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Problem with hierachy and constructor

P: n/a
Hello. I want to do something like this:

class A { // It's virtual
protected:
float* data;
int n;
public:
A(int a);
virtual float* createData();
//...
};

class B : public A {
public:
float* createData();
};

A::A(int a)
{
n=a;
data=createData();
}

float* B::createData()
{ // ... // }

That is, to construct a derived class of A, I only need to define
createData. But I get compiling errors. What's the problem?

Jul 22 '05 #1
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6 Replies


P: n/a
On Tue, 26 Oct 2004 08:57:06 GMT, "Nafai" <na*******@yahoo.es> wrote:
Hello. I want to do something like this:

class A { // It's virtual
protected:
float* data;
int n;
public:
A(int a);
virtual float* createData();
//...
};
It's not a good idea to have protected data members.
class B : public A {
public:
float* createData();
};

A::A(int a)
{
n=a;
data=createData();
}

float* B::createData()
{ // ... // }

That is, to construct a derived class of A, I only need to define
createData. But I get compiling errors. What's the problem?


You have no default constructor for the base class, so you must
initialize it in B's constructor ... which is also missing.

Also, the base class is created *before* the derived class, so you can
only call the base class implementation of createData() ... which I
don't see anywhere. As a rule, never call any virtual functions in the
constructors of either the base or the derived class, nor in their
destructors.

A should also have a virtual destructor.

--
Bob Hairgrove
No**********@Home.com
Jul 22 '05 #2

P: n/a
Bob Hairgrove posted:
On Tue, 26 Oct 2004 08:57:06 GMT, "Nafai" <na*******@yahoo.es> wrote:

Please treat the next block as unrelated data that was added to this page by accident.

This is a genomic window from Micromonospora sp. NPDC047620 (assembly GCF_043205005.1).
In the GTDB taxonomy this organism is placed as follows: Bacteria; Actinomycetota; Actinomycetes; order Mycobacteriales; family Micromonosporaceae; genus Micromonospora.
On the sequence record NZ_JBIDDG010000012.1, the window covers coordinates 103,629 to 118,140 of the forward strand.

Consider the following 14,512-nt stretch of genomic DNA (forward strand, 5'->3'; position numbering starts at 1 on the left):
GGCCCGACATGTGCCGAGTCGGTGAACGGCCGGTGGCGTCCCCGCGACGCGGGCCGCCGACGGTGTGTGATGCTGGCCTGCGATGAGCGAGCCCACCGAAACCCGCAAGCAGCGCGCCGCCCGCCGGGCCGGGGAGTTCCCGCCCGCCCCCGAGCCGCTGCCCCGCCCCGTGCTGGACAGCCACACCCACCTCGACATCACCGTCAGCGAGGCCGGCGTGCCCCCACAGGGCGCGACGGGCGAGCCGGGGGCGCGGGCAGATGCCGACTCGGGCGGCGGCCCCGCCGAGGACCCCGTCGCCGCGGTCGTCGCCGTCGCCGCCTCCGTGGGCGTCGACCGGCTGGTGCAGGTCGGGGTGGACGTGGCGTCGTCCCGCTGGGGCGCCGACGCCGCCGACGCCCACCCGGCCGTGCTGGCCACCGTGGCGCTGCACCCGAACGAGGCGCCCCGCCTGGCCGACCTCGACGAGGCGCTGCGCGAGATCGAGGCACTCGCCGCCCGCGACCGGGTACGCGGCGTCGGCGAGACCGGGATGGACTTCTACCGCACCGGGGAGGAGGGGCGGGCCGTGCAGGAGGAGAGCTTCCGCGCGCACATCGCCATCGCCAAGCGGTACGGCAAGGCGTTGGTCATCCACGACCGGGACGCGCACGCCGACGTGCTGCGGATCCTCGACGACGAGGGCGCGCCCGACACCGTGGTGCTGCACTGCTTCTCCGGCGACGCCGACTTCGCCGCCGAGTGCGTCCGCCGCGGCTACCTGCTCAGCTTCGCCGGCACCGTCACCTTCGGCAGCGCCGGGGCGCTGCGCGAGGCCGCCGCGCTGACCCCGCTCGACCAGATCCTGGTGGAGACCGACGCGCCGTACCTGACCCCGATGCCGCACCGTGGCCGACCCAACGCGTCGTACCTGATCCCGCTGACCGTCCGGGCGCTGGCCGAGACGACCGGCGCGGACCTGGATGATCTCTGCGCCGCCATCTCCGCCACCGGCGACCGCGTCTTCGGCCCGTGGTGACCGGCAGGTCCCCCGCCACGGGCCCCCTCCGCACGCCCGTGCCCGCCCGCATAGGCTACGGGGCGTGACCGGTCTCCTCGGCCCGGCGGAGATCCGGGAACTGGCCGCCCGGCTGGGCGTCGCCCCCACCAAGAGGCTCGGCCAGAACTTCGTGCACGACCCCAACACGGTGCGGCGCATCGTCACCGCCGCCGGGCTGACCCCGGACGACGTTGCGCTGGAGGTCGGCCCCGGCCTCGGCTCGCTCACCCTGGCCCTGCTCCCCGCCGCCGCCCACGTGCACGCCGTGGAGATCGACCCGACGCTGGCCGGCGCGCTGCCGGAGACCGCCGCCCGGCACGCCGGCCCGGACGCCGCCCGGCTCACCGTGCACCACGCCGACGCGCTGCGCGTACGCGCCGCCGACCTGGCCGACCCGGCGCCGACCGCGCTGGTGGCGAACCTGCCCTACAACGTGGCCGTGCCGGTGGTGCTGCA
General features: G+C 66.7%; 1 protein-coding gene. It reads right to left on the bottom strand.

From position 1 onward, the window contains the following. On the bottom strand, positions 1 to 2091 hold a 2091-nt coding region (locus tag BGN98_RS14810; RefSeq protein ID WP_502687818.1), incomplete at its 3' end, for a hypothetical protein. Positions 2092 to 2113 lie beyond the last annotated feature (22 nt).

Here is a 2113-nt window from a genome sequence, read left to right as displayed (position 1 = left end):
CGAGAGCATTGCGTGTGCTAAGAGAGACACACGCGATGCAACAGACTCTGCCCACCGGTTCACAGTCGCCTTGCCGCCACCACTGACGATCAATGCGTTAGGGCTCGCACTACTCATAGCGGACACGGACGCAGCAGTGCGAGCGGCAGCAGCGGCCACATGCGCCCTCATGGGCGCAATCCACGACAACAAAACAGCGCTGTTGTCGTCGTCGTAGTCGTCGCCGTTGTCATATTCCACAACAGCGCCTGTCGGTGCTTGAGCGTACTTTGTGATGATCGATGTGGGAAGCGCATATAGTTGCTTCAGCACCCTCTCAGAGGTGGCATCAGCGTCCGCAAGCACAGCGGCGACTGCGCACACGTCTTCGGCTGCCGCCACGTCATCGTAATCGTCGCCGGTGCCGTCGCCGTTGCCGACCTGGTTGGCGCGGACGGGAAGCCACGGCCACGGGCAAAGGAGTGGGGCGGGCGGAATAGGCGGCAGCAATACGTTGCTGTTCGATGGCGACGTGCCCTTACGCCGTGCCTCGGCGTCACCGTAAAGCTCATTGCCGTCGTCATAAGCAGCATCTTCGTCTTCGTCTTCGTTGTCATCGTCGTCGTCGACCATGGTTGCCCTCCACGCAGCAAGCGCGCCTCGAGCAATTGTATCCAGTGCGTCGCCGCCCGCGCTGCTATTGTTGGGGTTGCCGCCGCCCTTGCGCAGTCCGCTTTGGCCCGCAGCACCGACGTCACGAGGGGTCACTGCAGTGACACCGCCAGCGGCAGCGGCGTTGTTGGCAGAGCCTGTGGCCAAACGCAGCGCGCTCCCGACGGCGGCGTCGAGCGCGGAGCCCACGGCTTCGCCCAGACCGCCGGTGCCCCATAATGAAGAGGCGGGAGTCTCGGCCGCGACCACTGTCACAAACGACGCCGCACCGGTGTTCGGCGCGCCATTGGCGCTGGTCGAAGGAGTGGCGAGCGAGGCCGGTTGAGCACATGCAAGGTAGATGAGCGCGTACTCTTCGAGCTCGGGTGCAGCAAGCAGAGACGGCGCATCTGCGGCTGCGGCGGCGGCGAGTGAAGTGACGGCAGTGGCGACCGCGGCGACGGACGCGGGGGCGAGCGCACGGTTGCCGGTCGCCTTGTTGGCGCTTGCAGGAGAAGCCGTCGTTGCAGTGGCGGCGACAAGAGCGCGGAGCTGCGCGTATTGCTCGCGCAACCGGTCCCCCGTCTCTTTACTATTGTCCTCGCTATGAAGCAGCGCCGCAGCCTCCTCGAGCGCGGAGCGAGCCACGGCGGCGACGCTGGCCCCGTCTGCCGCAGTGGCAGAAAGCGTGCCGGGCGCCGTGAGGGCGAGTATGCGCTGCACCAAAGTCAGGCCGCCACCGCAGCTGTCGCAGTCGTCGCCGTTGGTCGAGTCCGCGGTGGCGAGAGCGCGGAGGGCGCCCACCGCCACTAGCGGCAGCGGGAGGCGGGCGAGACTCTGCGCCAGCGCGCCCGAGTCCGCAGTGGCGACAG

Hello. I want to do something like this:

class A { // It's virtual protected:
float* data;
int n;
public:
A(int a);
virtual float* createData(); //...
};


It's not a good idea to have protected data members.

I'm sure they'd come in handy somewhere, just like how you can explicitly
call an object's destructor.

class B : public A { public:
float* createData(); };

A::A(int a)
{
n=a;
data=createData(); }

float* B::createData()
{ // ... // }

That is, to construct a derived class of A, I only need to define
createData. But I get compiling errors. What's the problem?


You have no default constructor for the base class, so you must
initialize it in B's constructor ... which is also missing.

Also, the base class is created *before* the derived class, so you can
only call the base class implementation of createData() ... which I
don't see anywhere. As a rule, never call any virtual functions in the
constructors of either the base or the derived class, nor in their
destructors.

A should also have a virtual destructor.

Only if B has defined a destructor, and if you think that it's likely that
an object of B would be destroyed via a pointer to A, as in:

A* blah = new B;

delete blah;
To define virtual destructors just under the premise that "I'm being
inherited from!" is damn right inefficient.

Although I would conceed that if one were writing reusable code, then
informative documentation would be in order:
/* NB: This class's destructor is not virtual */
class Blah
{
...
-JKop
Jul 22 '05 #3

P: n/a

"Nafai" <na*******@yahoo.es> wrote in message
news:Cj***********************@telenews.teleline.e s...